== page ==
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Winterize your Vehicle

We’ve already talked about how checking your tires is important when winter weather is imminent.  There are, however, some other things to consider before Jack Frost settles in for the winter months.  Assuming that you’ve covered the basics, like having and ice scraper handy, and that your vehicle is up-to-date on routine scheduled maintenance, there are some things that can help you through winter challenges.

 

  • Clear out the leaves.  Leaves, twigs, and other organic matter can build up and cause problems in areas of your car where water is supposed to flow.  If these areas are clogged with leaves, it can cause leaks or corrosion.  The air plenum near the windshield is perhaps the most likely area for this to happen.

 

  • Check wiper blades.  Winter precipitation can be icy and slushy.  Make sure you have a good set of wiper blades on your vehicle.  Generally, wiper blades should be replaced every year.  If your car doesn’t have the newer “beam blade” style wipers, consider getting a pair, especially for winter.  The beam style blades don’t have an external spring that can freeze up.

 

When snow or freezing precipitation is forecasted, be sure to turn the wipers off when you par so that when you restart your car, the wiper’s motor is not working to get frozen wipers going.  This can burn out the motor.  Some people like to pop the wipers up so they’re not touching the windshield.  This makes it easier to scrape ice or snow off of your windshield.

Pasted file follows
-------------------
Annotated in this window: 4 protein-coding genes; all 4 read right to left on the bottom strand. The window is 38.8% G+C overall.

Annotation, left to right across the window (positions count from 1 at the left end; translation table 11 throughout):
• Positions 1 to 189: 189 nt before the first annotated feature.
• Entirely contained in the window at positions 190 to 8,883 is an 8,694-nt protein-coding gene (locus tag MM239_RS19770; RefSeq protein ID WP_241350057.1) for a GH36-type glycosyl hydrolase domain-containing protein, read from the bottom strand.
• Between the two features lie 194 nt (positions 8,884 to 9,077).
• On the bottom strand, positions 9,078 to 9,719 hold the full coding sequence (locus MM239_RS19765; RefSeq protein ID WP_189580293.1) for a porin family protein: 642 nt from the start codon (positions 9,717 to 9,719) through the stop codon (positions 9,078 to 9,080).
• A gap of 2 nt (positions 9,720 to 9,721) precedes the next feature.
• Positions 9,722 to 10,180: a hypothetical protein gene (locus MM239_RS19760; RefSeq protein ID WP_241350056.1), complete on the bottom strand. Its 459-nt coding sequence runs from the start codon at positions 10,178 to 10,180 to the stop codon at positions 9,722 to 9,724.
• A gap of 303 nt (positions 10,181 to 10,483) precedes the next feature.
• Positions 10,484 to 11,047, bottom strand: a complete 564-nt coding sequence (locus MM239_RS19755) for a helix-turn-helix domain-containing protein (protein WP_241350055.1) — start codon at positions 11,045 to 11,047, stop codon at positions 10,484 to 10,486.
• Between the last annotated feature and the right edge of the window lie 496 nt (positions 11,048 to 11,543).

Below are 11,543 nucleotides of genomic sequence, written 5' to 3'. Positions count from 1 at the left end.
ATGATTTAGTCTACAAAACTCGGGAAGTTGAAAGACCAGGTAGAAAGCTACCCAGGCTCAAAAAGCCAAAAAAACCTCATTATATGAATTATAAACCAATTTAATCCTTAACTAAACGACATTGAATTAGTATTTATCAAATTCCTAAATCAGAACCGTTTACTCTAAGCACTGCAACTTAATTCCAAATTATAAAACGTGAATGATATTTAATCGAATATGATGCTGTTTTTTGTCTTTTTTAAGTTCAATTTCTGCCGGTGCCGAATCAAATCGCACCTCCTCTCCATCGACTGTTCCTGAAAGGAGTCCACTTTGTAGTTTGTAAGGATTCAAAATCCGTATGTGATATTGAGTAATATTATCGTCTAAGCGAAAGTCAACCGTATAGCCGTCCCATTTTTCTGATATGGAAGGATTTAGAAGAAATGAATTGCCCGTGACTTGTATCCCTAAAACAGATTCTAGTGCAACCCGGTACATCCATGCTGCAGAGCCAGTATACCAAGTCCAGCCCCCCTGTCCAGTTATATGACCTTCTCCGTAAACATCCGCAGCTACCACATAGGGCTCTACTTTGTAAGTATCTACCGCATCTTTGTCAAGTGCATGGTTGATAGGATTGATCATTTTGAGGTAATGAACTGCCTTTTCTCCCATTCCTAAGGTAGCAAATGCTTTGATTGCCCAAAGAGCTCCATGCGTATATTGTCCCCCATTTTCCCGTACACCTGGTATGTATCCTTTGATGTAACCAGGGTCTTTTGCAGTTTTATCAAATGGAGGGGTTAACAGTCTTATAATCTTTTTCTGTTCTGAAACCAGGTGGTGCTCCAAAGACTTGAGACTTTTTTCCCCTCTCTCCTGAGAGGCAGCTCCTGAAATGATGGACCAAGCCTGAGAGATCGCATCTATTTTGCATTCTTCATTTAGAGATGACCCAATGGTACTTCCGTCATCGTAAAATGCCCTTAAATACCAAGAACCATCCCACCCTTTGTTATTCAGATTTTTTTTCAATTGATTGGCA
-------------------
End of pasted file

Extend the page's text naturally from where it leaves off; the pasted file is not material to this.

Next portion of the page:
• Make sure your battery is charged.  Cold weather puts more strain on a car’s battery, especially if the car is parked outside. Checking your battery and charging system now will help you to avoid being stranded in the cold later on.  If you find that your car’s needs a new battery, you can quickly get a new one from an auto parts store and install it yourself or contact your service department and let a qualified service tech install a new one for you.

 

  • Check the antifreeze.  You have probably seen “flush and fill” promotions at repair shops around town.  Chances are your engine coolant is fine for the winter ahead as long as you’ve followed your car’s service schedule regularly.  Most newer cars have been fitted with coolants that can last as long as five years or 150,000 miles.  Check your owner’s manual to see what is recommended for you car.

 

  • Have a survival kit.  It is important to be prepared in case you do get stranded during winter weather.  A space blanket for each person in your family tucked into the glove compartment or some other storage space within reach of the driver can be a lifesaver when temperatures dip below zero.  Other things to consider adding are a whistle, a plastic bag for gathering snow for water, plumber’s candle and matches for melting snow, a radio, a flashlight with extra batteries, non-perishable snacks like granola bars, raisins, nuts, or dehydrated fruit; something to read to keep you awake, toilet tissue, and a folding cup.

 

  • Clean your vehicle’s headlights.  In winter’s gloom, it is important to squeeze every lumen you can out of your car’s headlamps.  Make sure they are free from dirt and then rub car wax on them, let it dry, and buff off.  Repeat the process.  The slippery surface left behind will be less likely to build up an icy coating when road slush refreezes on your car and, if it does, it will make it easier to clear off.

 

If your car is due for scheduled maintenanceschedule an appointment with the Lake Country Service Department before winter weather hits.  You want your car to be in the best condition it can be in to combat whatever Old Man Winter may have in store.